Inside the Driver's Brain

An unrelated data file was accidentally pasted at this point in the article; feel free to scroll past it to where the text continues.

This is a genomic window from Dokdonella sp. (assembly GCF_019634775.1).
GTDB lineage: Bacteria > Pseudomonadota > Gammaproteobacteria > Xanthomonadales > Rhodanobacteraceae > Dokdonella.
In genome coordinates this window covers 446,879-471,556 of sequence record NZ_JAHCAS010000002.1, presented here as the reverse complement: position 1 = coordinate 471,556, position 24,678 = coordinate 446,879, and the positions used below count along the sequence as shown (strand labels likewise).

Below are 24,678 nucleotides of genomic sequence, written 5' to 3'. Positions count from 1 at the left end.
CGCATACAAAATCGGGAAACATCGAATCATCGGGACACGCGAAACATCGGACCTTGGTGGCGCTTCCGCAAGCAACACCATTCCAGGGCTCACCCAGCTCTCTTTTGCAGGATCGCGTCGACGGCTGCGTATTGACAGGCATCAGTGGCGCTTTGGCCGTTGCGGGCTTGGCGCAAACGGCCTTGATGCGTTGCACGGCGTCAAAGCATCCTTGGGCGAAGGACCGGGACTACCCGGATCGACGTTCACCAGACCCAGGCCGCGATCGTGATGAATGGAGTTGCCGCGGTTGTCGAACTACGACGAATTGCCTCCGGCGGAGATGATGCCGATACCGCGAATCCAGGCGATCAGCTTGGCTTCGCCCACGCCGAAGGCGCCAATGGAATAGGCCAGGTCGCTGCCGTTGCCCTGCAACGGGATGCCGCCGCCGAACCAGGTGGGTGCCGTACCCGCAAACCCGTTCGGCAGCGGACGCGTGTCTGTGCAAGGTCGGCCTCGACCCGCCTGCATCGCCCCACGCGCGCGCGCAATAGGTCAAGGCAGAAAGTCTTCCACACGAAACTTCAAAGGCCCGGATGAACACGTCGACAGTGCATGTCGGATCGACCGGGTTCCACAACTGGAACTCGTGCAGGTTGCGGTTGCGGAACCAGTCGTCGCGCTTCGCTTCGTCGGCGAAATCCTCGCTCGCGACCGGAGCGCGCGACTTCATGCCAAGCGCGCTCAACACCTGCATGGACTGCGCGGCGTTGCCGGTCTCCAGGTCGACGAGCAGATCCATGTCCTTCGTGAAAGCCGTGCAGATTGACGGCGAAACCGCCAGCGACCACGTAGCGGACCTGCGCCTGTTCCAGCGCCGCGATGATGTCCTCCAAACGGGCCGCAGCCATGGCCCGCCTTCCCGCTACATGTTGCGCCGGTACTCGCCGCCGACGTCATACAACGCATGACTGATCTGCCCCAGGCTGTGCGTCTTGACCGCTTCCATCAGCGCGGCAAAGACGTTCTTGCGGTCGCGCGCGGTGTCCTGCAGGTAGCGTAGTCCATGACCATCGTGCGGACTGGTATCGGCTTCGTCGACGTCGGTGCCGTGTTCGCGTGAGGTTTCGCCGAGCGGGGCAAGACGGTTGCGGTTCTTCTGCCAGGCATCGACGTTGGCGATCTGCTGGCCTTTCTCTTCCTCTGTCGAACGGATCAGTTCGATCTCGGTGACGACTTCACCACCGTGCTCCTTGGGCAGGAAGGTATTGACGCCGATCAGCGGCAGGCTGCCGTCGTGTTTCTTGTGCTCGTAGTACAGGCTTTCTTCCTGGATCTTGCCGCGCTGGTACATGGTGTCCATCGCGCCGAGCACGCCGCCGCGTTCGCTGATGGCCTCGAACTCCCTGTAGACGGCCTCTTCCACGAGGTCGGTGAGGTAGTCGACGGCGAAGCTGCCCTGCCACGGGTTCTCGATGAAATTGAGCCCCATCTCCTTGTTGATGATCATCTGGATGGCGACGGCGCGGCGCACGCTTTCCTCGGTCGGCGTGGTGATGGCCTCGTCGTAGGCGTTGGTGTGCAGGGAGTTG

Driving, at least in America, is an activity that is oddly personal. Our cars, the way we drive, how we handle bad traffic, are so much a part of ourselves, that we bristle, or worse, when someone criticizes our choice of car, the way we drive, or our behavior in traffic. When I read several (professional) reviews of Traffic, it was hard to believe that they were all about the same book. The reviews seemed to reflect the personalities, the insecurities, the preferences of the reviewers. I was learning more about the reviewers than about the book. Then when I'd read the book, I found that the parts that stuck with me had not been mentioned in any of the reviews I'd seen. For instance, I was fascinated to read about "Sabbath Timing" of traffic lights at some 75 Los Angeles intersections. From sundown on Friday to sundown on Saturday every week, and on certain holidays, they are programmed to flash the walk signal every signal rotation, whether anyone presses the button or not. This is so the orthodox Jews in those neighborhoods cross the streets without pressing the button, which would be against the rule not to use any machines. The city planners considered an alternate solution that would use sensors to detect if a pedestrian was waiting to cross the street, but consultations with local rabbis determined that that would not be in keeping with the restriction. Another tidbit: all drivers believe they are better than average. Not surprising actually, but still interesting. A factoid that applies to more than just traffic: most people prefer one long line rather than many short lines, such as that at Wendy's vs. the lines at McDonald's, even if the wait is longer with the long line. We like the "social justice" of the single line, in which no one can pick the "right" line and be served ahead of those who waited longer in the slower lines. Traffic is a thoroughly-researched book with lots of data and over a hundred pages of end notes and index. Vanderbilt knows his traffic. But so do we. So here are my own observations about traffic. I spent many years commuting to work in the Bay Area, a 140-mile round trip, on several different shifts, and including right after the Loma Prieta Earthquake, when the Bay Bridge, a critical portion of my commute, was being repaired after a large section fell into the Bay. In all the years spent commuting, the traffic did not strike me as being especially idiosyncratic. It was awful and I hated it, but it seemed no worse or better than most places. Las Vegas, on the other hand, is a different kettle of fish. The drivers here have a real "double or nothing" mentality. I quickly learned to hurry through all yellow lights and to check the rear view mirror before stopping at red lights. The alternative was to be rear-ended. Avoid the temptation (difficult in Las Vegas) to make quick starts when the light turns green. Wait for at least two more cars to go through the intersection and check to see if anyone else